by their previous owner not taking good care pulling them on. Think the hand-stitching is just to keep all the layers lying flat and isn't 

"structural" .  If you point it out next time you take them to the dry-cleaners they can easily slip stitch them down again. Hickey Freeman

is a quality brand and its a good point when garments have some elements of hand-work although they may need kinder treatment than 100% machine.

 

I'm not the least bit indignant, especially since the pants are otherwise like new.

 
Thanks for the reply.
post #23608 of 33197
Quote:
Originally Posted by E,TF View Post


I say go for the green plaid trousers if you fancy it, but wear a long tie not a bow tie, and don't match the waistcoat to the morning coat. Then at least you'll look like you're deliberately breaking the rules and not just ignorant of them. You could go for a more neutral colour in the waistcoat like dove grey or buff to avoid being too colourful.

 

Everything E,TF says is right.

 

 

Quote:
Originally Posted by westhill View Post
 

Mimo , lets beg to differ ...

In the UK a morning suit is black or charcoal tailcoat, dove grey or cream or ivory waistcoat, whatever picks out the stripe of the trouser best. Its possible to wear a 3 piece matching morning suit say a light grey if you have a summer wedding and prefer something lighter, but that's certainly not the norm. For the upper classes doing the season Ascot, Henley, Goodwood, Glyndebourne, Buckingham Palace etc then the striped trouser and contrast waistcoat is the normal way to go. I appreciate you guys over there may have moved on a bit but I comment from an English perspective.The same entourage is also the everyday school uniform of the prestigious Eton college.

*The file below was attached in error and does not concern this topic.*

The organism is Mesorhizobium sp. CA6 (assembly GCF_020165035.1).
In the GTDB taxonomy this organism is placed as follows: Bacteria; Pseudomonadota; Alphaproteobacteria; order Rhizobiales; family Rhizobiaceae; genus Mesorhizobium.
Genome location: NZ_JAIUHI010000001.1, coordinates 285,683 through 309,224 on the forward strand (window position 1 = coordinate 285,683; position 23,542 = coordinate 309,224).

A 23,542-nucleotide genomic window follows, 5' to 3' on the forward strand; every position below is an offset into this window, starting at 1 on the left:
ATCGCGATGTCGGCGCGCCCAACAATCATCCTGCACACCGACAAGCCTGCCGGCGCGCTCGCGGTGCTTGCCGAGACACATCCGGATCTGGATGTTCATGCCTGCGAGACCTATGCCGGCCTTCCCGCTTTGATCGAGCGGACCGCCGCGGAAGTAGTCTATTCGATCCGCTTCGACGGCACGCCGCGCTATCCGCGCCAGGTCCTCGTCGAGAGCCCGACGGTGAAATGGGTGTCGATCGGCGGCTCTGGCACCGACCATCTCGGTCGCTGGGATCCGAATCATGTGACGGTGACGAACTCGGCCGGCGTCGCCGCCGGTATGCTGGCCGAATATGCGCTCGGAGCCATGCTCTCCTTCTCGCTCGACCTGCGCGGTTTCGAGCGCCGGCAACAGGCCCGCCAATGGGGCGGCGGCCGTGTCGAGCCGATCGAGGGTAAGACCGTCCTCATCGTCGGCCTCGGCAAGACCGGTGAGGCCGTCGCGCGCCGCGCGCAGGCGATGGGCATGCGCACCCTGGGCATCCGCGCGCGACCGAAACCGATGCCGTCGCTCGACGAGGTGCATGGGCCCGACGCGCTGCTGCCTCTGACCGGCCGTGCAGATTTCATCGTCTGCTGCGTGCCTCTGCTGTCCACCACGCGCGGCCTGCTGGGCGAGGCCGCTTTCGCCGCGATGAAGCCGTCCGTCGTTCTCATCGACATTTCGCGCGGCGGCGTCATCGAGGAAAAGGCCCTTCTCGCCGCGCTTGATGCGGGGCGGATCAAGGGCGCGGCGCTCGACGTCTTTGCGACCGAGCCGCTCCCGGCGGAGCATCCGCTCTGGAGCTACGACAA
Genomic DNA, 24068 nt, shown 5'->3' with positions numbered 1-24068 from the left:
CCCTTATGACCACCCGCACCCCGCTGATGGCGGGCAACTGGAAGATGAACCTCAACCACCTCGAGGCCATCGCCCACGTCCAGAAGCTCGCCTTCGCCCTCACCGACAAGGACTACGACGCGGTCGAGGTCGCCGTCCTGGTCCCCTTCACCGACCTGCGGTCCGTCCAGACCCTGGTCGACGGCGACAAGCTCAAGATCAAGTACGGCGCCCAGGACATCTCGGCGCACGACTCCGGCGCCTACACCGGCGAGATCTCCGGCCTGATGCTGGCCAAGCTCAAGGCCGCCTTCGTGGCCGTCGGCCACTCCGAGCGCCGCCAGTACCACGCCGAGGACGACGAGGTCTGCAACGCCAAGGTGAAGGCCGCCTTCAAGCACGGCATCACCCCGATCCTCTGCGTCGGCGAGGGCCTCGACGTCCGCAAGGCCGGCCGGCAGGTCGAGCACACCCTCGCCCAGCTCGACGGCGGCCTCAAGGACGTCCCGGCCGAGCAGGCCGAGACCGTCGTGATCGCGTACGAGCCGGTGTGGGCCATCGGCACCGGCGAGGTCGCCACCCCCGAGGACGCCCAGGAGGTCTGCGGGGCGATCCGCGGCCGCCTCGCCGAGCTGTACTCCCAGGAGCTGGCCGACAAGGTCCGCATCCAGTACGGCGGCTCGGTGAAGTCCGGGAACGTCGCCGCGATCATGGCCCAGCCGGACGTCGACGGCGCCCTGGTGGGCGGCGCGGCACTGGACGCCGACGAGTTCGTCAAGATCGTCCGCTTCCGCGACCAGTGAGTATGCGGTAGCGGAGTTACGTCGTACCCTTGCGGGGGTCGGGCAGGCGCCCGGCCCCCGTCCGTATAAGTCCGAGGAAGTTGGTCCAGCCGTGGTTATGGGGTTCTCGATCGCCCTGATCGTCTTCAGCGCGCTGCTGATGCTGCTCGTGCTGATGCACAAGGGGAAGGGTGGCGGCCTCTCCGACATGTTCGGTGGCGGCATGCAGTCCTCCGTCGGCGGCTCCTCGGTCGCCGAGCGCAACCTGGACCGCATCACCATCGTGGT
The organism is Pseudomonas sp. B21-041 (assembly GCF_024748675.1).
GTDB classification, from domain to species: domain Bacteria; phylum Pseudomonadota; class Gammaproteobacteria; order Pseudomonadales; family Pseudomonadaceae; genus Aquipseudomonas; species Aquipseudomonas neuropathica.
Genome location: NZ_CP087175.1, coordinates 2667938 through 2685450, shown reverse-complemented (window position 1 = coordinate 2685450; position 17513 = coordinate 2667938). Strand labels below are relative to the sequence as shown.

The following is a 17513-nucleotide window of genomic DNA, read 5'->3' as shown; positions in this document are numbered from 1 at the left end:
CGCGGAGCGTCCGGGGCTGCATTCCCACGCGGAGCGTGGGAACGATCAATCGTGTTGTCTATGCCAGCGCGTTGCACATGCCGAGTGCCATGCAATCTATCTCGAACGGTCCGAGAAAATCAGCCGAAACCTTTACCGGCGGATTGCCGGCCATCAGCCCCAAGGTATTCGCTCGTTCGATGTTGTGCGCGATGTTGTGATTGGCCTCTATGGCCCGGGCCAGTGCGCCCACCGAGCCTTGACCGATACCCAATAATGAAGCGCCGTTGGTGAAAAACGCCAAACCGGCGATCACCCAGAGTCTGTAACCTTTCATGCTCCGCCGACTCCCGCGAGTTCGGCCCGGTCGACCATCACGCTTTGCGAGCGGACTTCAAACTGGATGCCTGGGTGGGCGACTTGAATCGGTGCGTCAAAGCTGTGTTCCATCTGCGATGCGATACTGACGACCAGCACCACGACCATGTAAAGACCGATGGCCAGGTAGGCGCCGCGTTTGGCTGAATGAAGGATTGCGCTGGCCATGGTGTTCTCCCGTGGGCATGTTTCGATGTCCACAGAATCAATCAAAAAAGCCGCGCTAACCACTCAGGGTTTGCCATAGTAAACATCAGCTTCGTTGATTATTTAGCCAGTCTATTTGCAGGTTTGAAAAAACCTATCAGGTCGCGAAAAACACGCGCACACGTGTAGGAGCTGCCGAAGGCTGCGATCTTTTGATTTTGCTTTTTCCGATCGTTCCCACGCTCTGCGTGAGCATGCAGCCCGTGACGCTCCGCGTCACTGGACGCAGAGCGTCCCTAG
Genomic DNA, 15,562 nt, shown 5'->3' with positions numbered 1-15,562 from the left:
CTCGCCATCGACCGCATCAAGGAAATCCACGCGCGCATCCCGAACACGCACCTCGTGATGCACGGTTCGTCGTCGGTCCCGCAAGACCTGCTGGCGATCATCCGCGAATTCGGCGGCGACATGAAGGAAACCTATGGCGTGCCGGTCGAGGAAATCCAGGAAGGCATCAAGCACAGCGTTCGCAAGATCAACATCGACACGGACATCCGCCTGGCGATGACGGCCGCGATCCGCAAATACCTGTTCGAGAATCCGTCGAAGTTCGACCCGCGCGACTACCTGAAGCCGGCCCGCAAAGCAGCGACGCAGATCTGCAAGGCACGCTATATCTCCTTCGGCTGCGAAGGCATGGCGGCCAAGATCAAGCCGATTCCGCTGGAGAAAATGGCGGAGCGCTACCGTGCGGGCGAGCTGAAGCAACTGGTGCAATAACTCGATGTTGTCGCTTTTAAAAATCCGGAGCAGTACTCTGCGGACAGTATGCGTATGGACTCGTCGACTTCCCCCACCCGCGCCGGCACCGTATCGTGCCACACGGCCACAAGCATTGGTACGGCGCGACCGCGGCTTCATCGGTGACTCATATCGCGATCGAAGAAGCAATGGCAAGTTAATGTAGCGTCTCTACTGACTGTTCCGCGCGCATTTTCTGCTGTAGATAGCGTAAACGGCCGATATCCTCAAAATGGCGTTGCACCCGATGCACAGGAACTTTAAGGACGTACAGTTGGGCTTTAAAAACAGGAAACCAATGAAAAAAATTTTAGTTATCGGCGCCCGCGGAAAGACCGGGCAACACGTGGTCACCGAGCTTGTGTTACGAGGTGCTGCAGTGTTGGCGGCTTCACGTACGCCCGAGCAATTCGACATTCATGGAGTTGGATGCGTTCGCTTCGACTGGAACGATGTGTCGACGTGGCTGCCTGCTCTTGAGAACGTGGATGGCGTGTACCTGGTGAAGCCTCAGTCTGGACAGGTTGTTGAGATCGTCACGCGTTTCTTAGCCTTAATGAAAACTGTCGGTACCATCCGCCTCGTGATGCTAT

For the bridegroom , he isn't going to a formal " Black Tie" event, this is his own wedding so if he wants to wear a red bow tie and his wife to be is happy then why not ?  That should be the one day in your life that's entirely about you and what a shame to have to bow to convention.  Often the groom & grooms-men ties match the bridemaid's outfits but its not obligatory.  

 

For a dress shirt, plisse , pleats & marcella piquet are equally valid , for a white tie event that's the more formal of the two the waistcoat is obligatory and waistcoat and shirt front collar & cuffs plus the bow tie is also made in the same marcella stiffened with resin.